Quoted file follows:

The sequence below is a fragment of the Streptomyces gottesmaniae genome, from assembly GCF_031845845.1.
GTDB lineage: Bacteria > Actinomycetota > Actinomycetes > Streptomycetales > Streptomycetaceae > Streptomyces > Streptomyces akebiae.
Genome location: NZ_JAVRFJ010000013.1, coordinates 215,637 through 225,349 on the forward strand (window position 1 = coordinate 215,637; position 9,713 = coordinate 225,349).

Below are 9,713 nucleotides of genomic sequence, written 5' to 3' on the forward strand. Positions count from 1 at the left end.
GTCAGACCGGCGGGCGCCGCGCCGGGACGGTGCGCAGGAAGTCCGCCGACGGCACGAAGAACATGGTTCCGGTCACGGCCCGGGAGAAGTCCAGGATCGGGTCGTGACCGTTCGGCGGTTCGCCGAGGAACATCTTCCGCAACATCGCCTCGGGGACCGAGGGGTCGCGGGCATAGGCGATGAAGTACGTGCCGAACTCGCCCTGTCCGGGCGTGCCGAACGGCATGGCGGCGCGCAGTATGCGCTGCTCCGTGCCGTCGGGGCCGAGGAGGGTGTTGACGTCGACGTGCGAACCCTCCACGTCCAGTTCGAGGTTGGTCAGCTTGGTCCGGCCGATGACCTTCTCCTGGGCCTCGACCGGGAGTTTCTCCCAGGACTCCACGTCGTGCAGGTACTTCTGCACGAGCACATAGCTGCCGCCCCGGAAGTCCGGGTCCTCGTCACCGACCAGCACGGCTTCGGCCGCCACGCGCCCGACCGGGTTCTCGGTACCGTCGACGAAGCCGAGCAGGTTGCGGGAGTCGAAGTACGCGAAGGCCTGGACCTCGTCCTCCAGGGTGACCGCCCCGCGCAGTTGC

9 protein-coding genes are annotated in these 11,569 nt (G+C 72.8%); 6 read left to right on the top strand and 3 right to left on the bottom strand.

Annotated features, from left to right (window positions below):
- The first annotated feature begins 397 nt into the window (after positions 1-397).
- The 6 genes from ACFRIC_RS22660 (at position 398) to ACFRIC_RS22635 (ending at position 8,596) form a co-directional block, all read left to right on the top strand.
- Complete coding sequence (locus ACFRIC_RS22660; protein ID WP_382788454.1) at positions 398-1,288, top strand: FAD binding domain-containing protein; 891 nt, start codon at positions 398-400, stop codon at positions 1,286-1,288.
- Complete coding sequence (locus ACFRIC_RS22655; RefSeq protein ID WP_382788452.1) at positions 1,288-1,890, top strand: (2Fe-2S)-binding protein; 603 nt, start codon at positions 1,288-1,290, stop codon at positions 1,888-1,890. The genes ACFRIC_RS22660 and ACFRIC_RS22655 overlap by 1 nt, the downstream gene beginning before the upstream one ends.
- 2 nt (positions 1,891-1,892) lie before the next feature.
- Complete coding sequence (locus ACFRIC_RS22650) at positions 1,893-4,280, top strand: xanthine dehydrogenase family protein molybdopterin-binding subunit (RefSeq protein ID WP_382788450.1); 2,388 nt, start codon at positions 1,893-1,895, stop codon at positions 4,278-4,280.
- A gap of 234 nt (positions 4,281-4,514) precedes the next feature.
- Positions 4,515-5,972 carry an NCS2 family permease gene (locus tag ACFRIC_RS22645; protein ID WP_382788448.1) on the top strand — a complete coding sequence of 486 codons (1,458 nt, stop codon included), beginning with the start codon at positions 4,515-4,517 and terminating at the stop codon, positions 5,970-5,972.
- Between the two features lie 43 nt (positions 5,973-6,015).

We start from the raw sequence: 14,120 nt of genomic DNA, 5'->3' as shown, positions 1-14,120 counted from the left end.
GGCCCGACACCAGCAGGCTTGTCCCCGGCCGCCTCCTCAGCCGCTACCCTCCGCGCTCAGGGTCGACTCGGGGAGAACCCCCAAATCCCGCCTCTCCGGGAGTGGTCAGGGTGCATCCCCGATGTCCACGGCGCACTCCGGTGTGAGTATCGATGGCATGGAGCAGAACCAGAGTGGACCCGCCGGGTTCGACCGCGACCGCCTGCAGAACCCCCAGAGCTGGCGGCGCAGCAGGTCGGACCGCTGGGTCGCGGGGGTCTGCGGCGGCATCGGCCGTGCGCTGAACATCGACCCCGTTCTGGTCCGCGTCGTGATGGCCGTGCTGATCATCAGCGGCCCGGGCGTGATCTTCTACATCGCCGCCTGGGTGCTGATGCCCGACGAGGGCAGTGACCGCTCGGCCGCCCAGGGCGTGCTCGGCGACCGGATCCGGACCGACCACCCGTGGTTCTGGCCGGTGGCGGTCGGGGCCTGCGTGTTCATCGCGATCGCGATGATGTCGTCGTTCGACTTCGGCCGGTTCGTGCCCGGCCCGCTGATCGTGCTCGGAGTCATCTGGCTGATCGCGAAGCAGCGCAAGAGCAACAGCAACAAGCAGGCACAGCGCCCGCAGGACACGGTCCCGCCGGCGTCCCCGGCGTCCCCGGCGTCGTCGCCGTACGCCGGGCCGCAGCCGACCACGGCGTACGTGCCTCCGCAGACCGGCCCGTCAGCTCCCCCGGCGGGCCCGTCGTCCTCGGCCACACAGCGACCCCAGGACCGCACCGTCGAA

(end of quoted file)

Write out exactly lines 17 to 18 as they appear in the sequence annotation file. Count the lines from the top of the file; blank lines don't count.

We start from the raw sequence: 14,120 nt of genomic DNA, 5'->3' as shown, positions 1-14,120 counted from the left end.
GGCCCGACACCAGCAGGCTTGTCCCCGGCCGCCTCCTCAGCCGCTACCCTCCGCGCTCAGGGTCGACTCGGGGAGAACCCCCAAATCCCGCCTCTCCGGGAGTGGTCAGGGTGCATCCCCGATGTCCACGGCGCACTCCGGTGTGAGTATCGATGGCATGGAGCAGAACCAGAGTGGACCCGCCGGGTTCGACCGCGACCGCCTGCAGAACCCCCAGAGCTGGCGGCGCAGCAGGTCGGACCGCTGGGTCGCGGGGGTCTGCGGCGGCATCGGCCGTGCGCTGAACATCGACCCCGTTCTGGTCCGCGTCGTGATGGCCGTGCTGATCATCAGCGGCCCGGGCGTGATCTTCTACATCGCCGCCTGGGTGCTGATGCCCGACGAGGGCAGTGACCGCTCGGCCGCCCAGGGCGTGCTCGGCGACCGGATCCGGACCGACCACCCGTGGTTCTGGCCGGTGGCGGTCGGGGCCTGCGTGTTCATCGCGATCGCGATGATGTCGTCGTTCGACTTCGGCCGGTTCGTGCCCGGCCCGCTGATCGTGCTCGGAGTCATCTGGCTGATCGCGAAGCAGCGCAAGAGCAACAGCAACAAGCAGGCACAGCGCCCGCAGGACACGGTCCCGCCGGCGTCCCCGGCGTCCCCGGCGTCGTCGCCGTACGCCGGGCCGCAGCCGACCACGGCGTACGTGCCTCCGCAGACCGGCCCGTCAGCTCCCCCGGCGGGCCCGTCGTCCTCGGCCACACAGCGACCCCAGGACCGCACCGTCGAA